Pitching in at the food bank for one Saturday in December is good, but charities need volunteers year-round, not just over the holidays. Brighten your life and someone else’s by signing up to volunteer weekly or monthly. Considering a “voluntourism” trip abroad? Check out these tips to volunteer overseas the right way.
Watch one new documentary a month
Netflix and the like are a bounty of brain candy, but let’s not forget that along with all nine seasons of The Office, the Internet also holds the entirety of human wisdom. Take advantage of all this free knowledge by setting aside an evening each month to watch a new documentary about a subject you’d like to learn more about. Or start with these true crime documentaries that will make your jaw drop.
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Leave a nice comment on someone else’s social media every day
Instead of using social media to talk about yourself and wait for the likes to roll in, use it to build others up. Take two minutes each day to scroll through your feed and tell your friends how gorgeous their new baby is, how impressed you are with their successful fundraiser, or simply how much you love them and how glad you are that they’re in your life. Easiest good deed—and easiest New Year’s resolution—ever!
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Post a beautiful picture daily
Set a daily goal to post one picture of something in your life that you find beautiful, like a leaf curling on the sidewalk or the pattern raindrops make on your window. It will give you a boost of happiness and inspire others to look for the positive. Speaking of pictures, you’ll want to bookmark this list of New Year’s captions.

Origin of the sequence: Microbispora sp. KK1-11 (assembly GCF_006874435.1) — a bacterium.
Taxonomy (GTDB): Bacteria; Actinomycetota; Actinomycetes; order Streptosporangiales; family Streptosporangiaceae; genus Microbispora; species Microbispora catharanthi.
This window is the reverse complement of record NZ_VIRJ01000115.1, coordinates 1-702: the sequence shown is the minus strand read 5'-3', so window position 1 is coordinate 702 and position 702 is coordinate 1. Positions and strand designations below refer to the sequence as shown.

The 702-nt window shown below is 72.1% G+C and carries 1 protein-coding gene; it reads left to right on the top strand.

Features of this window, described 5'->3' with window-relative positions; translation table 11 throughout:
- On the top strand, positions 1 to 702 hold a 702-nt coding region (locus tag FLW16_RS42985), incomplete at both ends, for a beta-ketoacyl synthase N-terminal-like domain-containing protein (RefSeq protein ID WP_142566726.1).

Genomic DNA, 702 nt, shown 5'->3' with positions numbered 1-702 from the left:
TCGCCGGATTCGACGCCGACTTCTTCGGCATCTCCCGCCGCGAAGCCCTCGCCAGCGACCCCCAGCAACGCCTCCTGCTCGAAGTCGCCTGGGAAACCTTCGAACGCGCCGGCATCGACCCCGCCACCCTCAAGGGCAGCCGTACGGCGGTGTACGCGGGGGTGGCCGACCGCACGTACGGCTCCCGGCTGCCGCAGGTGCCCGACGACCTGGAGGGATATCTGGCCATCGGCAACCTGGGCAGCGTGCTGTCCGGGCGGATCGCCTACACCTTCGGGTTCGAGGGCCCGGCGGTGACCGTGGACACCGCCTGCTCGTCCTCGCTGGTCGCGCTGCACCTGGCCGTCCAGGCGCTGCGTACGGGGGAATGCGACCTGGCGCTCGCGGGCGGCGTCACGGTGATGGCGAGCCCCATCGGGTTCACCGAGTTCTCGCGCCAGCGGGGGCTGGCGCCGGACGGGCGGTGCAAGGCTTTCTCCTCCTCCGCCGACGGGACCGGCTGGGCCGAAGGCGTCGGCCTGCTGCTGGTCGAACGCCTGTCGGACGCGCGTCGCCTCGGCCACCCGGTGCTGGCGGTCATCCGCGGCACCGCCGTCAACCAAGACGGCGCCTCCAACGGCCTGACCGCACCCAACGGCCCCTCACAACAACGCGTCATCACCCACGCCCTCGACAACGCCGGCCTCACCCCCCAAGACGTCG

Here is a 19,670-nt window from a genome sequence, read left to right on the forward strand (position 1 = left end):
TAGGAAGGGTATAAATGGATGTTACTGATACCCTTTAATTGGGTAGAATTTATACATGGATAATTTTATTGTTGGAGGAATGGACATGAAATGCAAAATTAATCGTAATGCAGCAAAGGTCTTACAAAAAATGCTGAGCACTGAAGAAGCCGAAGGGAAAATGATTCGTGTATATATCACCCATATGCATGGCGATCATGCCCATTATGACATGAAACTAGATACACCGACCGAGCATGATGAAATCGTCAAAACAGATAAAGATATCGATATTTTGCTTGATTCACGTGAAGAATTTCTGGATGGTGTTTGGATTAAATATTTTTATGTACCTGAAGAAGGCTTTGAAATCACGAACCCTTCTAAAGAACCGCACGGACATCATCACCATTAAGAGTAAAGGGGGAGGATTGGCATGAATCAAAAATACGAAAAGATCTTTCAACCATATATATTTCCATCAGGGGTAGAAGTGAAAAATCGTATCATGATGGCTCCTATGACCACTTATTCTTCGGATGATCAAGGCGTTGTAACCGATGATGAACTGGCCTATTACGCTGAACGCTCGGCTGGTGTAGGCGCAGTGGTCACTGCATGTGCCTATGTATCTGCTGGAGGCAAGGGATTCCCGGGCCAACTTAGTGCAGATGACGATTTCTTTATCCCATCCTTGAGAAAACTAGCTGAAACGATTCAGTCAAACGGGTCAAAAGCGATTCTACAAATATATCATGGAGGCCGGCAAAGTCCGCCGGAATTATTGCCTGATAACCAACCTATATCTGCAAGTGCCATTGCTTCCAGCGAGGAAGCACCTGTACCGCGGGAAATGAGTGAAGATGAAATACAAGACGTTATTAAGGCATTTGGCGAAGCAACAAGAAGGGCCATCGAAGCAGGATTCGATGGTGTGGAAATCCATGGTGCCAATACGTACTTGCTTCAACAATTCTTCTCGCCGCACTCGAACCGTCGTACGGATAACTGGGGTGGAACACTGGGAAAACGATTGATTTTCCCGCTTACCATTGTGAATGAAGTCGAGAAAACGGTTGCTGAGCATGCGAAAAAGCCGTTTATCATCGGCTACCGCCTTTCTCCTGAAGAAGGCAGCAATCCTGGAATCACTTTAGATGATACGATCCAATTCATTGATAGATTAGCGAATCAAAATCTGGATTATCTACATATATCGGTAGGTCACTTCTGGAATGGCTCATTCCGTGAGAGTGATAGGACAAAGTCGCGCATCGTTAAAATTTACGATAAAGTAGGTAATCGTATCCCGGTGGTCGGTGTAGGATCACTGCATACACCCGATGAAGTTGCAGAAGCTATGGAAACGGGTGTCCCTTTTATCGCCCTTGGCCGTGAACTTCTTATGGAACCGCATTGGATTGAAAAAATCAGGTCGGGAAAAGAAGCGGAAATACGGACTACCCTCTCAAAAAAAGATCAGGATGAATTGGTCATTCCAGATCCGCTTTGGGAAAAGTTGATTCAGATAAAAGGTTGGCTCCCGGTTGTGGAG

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Take a walk outdoors every day
If “exercise more” is always at the top of your New Year’s resolution list and you never actually do it, ditch that idea and try this one instead. Not only can nearly everyone do it, but walking is free and you can multitask by listening to a podcast or talking with a friend. Add in the great outdoors, and you’ll get some fresh air and sunshine. Bonus: Walking also increases your mood and your creativity.
Celebrate a new holiday every month
Did you know that January 1 is not just New Year’s Day but also National Hangover Day? (Makes sense, really.) And that’s not the only weird holiday you’ll find on the calendar—nearly every single day of the year celebrates something. Sign up for Days of the Year to discover all sorts of wacky holidays and pick one you’d like to celebrate, including some of our favorite national food holidays.
Do something that scares you
Make a list of things that scare you: public speaking, skydiving, holding a spider, eating Brussels sprouts, asking your boss for a raise, calling your crush. Now, pick one thing on the list and find a way to do it. Each time you conquer a fear, you’ll feel stronger, more confident, and more in control of your life.
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Smile at a stranger every day
A man who took his own life by jumping off the Golden Gate Bridge left behind a note that read, “I’m going to walk to the bridge. If one person smiles at me on the way, I will not jump.” This heartbreaking story shows the power of a little human kindness. Smiling at a stranger costs you nothing, but it could have a powerful effect on that person’s life. Make a resolution to give a smile every day. The best part? You’ll probably get one in return. These small acts of kindness can also brighten someone’s day instantly.
Sign up for dance lessons
Put simply, dancing is fun. It’s also a great way to meet new people; it improves memory, balance, coordination, and flexibility; it helps you lose weight; and it’s a great way to start an exercise routine. You don’t even have to be good at it to reap all these benefits! Sign up for any type of dance lesson that intrigues you—ballroom, tap, ballet, hip-hop, or whatever—and simply show up with an open mind.
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Invite a neighbor over for dinner
The more interconnected we’ve become online, the less connected we’ve become in real life, particularly to those we don’t have a reason to get to know. So make a reason to meet the people in your neighborhood by inviting a new person or family over for dinner, dessert, or a game night once a month.
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Set a firm bedtime